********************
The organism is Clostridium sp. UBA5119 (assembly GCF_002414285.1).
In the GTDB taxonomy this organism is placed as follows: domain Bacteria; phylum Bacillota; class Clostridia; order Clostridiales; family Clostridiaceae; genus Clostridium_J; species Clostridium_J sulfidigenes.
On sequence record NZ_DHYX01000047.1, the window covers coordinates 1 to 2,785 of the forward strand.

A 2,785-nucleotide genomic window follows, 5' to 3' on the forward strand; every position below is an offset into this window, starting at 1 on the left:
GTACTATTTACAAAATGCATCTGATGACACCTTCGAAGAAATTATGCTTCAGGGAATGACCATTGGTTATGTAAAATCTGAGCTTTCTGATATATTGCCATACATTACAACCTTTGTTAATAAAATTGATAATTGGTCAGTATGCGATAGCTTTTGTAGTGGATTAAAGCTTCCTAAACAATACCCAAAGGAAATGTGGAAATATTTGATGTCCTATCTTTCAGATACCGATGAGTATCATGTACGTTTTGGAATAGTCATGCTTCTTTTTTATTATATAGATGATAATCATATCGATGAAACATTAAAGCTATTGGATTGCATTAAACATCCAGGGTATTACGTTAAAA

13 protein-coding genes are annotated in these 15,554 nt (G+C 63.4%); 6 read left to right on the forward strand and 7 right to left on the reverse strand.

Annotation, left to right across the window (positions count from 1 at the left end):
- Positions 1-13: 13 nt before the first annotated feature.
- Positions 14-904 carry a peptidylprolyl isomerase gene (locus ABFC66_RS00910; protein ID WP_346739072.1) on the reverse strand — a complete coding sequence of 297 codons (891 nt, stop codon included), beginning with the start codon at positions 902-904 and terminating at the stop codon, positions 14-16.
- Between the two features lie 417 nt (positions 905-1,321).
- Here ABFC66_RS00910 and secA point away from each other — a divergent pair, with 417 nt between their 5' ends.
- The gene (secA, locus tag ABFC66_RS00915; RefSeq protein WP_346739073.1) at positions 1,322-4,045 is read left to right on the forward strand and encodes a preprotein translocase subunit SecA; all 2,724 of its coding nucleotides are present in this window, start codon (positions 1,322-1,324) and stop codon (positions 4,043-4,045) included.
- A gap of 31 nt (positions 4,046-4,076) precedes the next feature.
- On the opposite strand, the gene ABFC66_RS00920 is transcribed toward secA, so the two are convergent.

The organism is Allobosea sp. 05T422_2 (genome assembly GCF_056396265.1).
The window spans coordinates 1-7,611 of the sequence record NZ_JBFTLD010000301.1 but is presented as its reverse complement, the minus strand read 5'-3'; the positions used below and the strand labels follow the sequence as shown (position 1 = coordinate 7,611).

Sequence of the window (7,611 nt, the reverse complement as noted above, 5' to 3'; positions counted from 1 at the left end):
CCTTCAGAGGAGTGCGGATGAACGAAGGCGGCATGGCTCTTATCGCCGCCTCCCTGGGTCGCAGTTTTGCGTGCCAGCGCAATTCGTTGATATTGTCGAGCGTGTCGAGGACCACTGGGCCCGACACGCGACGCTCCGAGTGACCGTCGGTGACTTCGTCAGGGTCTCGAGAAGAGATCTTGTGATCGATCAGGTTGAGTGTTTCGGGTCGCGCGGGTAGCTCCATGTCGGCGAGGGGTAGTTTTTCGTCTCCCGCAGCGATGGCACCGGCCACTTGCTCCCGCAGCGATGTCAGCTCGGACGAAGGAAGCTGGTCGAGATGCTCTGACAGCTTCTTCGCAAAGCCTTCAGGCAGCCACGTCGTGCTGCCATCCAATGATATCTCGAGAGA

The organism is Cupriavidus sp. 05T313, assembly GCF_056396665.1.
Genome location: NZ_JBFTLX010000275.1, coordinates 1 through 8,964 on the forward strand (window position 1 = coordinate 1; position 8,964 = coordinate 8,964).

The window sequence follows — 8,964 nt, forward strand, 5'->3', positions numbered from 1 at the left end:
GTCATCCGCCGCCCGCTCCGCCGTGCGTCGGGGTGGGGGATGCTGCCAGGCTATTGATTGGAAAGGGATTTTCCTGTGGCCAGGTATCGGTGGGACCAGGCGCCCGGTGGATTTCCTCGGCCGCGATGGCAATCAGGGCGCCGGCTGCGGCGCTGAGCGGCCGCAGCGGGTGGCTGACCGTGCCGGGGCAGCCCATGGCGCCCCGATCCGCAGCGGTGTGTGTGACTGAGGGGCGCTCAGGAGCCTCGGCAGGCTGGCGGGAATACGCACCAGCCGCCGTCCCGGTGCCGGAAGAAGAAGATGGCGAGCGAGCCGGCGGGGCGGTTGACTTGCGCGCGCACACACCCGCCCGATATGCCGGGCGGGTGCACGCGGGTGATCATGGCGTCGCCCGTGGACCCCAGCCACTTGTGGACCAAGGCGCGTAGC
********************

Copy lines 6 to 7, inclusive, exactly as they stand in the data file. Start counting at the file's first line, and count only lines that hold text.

13 protein-coding genes are annotated in these 15,554 nt (G+C 63.4%); 6 read left to right on the forward strand and 7 right to left on the reverse strand.

Annotation, left to right across the window (positions count from 1 at the left end):